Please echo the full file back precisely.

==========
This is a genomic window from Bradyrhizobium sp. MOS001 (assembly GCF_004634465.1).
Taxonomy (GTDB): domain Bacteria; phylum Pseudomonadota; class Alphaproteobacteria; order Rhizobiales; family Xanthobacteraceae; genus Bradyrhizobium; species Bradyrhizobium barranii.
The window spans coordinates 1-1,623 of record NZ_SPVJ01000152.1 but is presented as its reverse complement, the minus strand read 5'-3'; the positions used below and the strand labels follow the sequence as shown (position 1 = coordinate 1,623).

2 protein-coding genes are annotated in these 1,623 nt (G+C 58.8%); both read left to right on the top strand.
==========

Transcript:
This is a genomic window from Bradyrhizobium sp. MOS001 (assembly GCF_004634465.1).
Taxonomy (GTDB): domain Bacteria; phylum Pseudomonadota; class Alphaproteobacteria; order Rhizobiales; family Xanthobacteraceae; genus Bradyrhizobium; species Bradyrhizobium barranii.
The window spans coordinates 1-1,623 of record NZ_SPVJ01000152.1 but is presented as its reverse complement, the minus strand read 5'-3'; the positions used below and the strand labels follow the sequence as shown (position 1 = coordinate 1,623).

2 protein-coding genes are annotated in these 1,623 nt (G+C 58.8%); both read left to right on the top strand.